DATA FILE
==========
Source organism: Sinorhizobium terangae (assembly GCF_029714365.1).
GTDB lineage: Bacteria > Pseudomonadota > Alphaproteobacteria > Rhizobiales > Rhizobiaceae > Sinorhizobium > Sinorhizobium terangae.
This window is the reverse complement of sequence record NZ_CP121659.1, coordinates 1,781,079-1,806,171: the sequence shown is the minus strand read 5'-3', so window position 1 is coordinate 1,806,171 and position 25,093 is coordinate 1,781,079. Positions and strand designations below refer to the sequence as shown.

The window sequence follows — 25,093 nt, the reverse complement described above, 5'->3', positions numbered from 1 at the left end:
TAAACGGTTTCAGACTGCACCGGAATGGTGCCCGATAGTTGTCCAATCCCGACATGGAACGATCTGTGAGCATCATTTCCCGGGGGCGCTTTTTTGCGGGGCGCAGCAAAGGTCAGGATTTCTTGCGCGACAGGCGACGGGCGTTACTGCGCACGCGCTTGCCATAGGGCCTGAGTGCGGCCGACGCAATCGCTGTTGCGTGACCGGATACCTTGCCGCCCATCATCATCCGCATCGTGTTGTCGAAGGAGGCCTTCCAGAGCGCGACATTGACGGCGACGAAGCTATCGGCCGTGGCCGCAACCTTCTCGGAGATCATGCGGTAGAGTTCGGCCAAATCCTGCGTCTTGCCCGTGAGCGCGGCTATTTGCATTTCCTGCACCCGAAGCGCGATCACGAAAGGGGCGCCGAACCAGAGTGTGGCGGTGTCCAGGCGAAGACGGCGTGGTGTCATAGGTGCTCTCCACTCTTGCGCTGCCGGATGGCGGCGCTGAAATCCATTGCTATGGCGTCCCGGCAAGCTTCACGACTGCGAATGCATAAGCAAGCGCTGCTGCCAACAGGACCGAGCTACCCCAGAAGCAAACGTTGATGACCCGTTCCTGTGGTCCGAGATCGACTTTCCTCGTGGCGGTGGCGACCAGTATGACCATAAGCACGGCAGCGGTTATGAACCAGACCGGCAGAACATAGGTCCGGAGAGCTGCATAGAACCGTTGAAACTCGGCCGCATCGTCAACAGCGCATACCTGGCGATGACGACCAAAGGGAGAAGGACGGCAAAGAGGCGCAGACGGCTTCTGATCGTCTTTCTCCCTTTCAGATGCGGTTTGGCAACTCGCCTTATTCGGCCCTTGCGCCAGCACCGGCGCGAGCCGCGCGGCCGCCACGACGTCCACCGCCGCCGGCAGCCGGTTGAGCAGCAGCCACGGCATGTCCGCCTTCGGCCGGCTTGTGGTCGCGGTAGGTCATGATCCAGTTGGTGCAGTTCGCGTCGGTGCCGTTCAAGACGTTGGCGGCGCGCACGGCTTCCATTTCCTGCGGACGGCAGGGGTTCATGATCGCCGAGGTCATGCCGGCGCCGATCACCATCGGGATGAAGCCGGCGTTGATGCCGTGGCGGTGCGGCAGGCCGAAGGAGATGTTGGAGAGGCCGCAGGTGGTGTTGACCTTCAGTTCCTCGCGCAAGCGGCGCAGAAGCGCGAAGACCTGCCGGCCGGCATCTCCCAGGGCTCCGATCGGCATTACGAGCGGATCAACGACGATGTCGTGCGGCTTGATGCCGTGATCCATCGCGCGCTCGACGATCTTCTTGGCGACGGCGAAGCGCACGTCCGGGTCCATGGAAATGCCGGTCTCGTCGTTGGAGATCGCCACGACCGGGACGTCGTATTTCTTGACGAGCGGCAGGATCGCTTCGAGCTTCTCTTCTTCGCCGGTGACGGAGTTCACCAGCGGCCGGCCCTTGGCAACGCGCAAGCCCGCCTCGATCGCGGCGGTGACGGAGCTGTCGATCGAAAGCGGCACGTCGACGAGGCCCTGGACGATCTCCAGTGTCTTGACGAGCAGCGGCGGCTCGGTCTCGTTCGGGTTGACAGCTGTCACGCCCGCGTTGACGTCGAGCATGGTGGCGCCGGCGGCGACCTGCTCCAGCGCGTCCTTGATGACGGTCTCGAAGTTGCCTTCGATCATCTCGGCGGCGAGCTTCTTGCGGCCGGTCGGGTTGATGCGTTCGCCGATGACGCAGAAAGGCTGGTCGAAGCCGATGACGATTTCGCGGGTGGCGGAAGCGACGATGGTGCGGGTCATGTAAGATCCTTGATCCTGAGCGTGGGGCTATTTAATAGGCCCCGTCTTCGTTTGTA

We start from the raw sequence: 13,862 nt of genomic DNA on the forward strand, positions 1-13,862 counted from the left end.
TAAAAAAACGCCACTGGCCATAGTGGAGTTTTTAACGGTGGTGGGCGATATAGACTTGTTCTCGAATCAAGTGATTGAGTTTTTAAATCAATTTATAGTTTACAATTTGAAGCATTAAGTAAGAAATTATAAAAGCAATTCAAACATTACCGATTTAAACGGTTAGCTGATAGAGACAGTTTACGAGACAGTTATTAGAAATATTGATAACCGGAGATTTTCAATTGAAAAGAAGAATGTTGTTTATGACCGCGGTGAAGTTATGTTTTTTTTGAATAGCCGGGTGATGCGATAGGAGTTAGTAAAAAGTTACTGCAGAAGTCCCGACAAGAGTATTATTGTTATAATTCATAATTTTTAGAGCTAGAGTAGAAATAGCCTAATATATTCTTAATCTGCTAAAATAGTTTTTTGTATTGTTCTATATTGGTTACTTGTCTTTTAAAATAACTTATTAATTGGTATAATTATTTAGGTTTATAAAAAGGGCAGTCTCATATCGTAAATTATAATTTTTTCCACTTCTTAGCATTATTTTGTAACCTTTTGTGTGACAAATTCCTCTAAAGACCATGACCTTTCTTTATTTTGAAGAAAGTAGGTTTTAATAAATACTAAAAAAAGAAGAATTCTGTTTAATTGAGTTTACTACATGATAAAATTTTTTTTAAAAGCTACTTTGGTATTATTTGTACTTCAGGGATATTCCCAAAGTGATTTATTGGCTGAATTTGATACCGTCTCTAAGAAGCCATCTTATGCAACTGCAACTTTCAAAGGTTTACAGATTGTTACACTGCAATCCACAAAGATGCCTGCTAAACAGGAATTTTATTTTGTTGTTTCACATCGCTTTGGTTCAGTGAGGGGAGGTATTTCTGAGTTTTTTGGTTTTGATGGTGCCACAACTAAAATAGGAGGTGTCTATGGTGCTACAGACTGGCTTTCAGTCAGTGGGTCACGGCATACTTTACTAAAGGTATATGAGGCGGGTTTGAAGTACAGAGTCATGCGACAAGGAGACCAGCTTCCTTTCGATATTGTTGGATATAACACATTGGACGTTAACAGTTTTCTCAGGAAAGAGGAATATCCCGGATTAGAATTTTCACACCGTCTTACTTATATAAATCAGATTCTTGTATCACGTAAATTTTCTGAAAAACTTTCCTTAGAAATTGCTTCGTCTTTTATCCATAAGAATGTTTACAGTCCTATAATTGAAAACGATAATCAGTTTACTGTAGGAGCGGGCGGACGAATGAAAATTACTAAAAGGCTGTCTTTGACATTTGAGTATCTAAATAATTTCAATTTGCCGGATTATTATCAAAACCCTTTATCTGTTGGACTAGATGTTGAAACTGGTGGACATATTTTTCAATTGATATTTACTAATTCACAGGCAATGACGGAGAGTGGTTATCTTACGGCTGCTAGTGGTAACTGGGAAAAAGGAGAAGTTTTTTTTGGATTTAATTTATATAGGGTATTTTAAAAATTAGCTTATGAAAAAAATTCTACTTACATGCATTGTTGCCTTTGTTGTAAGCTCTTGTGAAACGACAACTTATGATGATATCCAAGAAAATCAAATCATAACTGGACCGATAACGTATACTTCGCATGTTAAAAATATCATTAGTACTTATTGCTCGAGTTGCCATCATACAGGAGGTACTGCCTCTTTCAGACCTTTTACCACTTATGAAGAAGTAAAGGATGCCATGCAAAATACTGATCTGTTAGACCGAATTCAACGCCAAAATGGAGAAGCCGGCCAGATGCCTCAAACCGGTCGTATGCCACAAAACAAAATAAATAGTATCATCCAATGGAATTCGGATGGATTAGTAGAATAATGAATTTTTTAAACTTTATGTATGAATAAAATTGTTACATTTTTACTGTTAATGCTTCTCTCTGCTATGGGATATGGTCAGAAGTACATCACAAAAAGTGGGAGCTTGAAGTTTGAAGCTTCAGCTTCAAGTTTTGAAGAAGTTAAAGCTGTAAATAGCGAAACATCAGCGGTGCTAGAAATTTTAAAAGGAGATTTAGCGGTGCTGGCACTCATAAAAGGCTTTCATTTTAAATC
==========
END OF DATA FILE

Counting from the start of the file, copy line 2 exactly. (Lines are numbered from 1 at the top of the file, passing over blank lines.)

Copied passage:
GTDB lineage: Bacteria > Pseudomonadota > Alphaproteobacteria > Rhizobiales > Rhizobiaceae > Sinorhizobium > Sinorhizobium terangae.